Gaddafi: will the curtain come down in Bani Walid?
After his wife and daughter escape to Algeria, Gaddafi is said to be hiding in the desert south of Tripoli
Speculation about the whereabouts of Col Gaddafi has reached fever-pitch today following yesterday's revelation that his wife Safia and three of his grown-up children had escaped to Algeria, to the fury of the rebel leaders.
The party included his daughter Aisha, who, it has been confirmed, gave birth to a girl this morning. The government even put out a "mother and baby are doing fine" bulletin.
He could be in Algeria, too.
One rumour is that Gaddafi, too, fled to Algeria and that the authorities there are hiding him. President Abdelaziz Bouteflika's government has refused to say whether Gaddafi is with his family.
It is unlikely. Agreeing to take his wife and heavily pregnant daughter is one thing; sheltering the world's most wanted man is another. As the Pakistanis discovered with Osama bin Laden, it means having the CIA and Nato special forces crawling all over the place.
The Sirte option is even less likely.
Speculation that the dictator might have left Tripoli for his home town of Sirte, to join his followers in a final showdown with rebel forces, is losing traction. As The First Post reported yesterday, the sheer physical reality of getting Gaddafi and his entourage the 450 kilometres from Tripoli to Sirte counts against the idea.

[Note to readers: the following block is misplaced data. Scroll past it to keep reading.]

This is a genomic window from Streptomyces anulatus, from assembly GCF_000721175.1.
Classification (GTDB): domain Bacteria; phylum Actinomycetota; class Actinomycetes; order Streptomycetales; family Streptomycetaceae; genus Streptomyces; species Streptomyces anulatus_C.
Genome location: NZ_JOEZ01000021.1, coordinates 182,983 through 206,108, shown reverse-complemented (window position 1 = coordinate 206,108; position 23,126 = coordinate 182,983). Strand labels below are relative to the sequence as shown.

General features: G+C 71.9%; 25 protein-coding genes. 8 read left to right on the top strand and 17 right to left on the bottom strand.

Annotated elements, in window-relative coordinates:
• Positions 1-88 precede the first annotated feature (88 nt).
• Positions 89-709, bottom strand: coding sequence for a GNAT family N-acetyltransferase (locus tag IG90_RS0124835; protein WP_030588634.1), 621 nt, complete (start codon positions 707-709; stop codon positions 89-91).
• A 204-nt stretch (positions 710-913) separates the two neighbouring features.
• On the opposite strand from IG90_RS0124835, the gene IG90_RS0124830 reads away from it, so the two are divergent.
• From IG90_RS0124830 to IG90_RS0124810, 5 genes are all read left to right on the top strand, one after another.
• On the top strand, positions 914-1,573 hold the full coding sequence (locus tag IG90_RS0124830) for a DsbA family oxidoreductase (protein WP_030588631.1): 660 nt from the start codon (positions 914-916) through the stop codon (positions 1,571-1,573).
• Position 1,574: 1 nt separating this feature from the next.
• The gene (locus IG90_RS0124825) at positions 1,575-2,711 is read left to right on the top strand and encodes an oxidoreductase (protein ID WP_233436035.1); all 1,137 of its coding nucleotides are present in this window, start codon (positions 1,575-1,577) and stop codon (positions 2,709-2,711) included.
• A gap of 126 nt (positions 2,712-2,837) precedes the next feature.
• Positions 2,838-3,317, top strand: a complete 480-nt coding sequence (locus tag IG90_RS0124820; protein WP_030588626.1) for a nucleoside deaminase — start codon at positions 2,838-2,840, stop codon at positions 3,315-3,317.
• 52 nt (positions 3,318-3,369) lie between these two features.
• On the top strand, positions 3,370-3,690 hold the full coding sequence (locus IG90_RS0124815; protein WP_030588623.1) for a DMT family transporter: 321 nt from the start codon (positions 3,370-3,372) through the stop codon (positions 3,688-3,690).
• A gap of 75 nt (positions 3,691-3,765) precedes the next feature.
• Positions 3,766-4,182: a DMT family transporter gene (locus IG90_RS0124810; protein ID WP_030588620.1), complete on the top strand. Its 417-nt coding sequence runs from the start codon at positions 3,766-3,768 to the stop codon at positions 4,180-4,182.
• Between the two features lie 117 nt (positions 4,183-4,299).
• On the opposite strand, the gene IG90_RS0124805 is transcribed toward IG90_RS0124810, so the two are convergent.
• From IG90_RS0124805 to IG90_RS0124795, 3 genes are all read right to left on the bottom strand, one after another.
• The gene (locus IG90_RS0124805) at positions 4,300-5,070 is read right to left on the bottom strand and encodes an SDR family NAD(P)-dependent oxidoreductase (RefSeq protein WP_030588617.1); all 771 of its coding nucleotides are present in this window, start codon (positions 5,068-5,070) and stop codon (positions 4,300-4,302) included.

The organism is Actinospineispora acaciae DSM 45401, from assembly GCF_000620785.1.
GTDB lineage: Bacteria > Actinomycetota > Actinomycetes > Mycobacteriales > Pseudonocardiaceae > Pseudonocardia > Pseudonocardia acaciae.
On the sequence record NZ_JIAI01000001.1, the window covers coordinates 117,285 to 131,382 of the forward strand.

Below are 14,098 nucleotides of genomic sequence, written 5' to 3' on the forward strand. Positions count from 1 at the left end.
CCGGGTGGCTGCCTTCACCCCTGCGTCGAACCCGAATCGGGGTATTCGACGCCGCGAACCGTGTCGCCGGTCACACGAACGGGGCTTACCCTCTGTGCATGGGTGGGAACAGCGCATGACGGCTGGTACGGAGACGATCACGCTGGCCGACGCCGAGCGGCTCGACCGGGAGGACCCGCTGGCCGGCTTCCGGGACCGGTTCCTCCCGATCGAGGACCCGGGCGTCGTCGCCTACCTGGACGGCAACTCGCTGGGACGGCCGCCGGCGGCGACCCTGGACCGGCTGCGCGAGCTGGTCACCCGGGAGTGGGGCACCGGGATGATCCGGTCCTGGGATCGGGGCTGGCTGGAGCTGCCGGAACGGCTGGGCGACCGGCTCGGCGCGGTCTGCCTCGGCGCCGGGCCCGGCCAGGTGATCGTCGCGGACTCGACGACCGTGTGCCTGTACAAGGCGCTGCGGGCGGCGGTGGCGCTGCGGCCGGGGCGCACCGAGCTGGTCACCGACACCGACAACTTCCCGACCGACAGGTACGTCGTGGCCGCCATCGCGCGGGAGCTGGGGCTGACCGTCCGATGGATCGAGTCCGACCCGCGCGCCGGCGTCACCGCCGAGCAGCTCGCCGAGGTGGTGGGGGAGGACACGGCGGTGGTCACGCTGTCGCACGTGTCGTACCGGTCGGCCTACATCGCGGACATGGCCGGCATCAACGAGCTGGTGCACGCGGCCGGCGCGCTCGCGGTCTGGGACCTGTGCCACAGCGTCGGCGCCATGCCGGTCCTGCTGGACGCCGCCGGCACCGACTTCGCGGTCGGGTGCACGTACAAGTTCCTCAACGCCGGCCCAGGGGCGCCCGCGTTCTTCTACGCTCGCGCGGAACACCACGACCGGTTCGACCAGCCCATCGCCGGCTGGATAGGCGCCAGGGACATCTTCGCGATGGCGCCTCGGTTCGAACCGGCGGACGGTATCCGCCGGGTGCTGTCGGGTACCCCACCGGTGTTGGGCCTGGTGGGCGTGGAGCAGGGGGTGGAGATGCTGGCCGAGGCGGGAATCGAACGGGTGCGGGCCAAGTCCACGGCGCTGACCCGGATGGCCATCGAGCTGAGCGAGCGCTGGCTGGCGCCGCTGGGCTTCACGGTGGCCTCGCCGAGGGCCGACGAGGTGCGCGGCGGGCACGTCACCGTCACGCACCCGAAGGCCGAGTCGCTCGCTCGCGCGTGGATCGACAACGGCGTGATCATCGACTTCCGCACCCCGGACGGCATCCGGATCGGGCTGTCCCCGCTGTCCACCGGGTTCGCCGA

If he is in Sirte, he should be preparing for battle. Rebel leaders have now given Gaddafi loyalists in the coastal stronghold an ultimatum: lay down your arms and surrender by Saturday or get ready for an attack.
Bani Walid looks like the place.
Most probable is the explanation offered by the Italian news agency ANSA. It claims Gaddafi has moved from Tripoli to the desert town of Bani Walid, 170 kilometres southeast of the capital. He is said to be in the company of his sons Saadi and Saif al-Islam. Another son, Khamis, head of the once feared Khamis Brigade, is rumoured to have died on Saturday fighting the rebels.
Quite why Gaddafi would hole up in Bani Walid rather than escape the country is a puzzle – unless no one is prepared to take him, which is possible.
The rebels have made it clear that if they find Gaddafi alive, he will be tried for crimes against humanity and doubtless face a firing squad.
Gaddafi's former prime minister, Abdel-Salam Jalloud, said earlier this month that Gaddafi is unlikely to commit suicide. "He is not like Hitler, who had the courage to kill himself," he said.
Nor will he surrender, says the former PM, who knew Gaddafi for years. If Jalloud and the Italians are right, the end approaches in Bani Walid.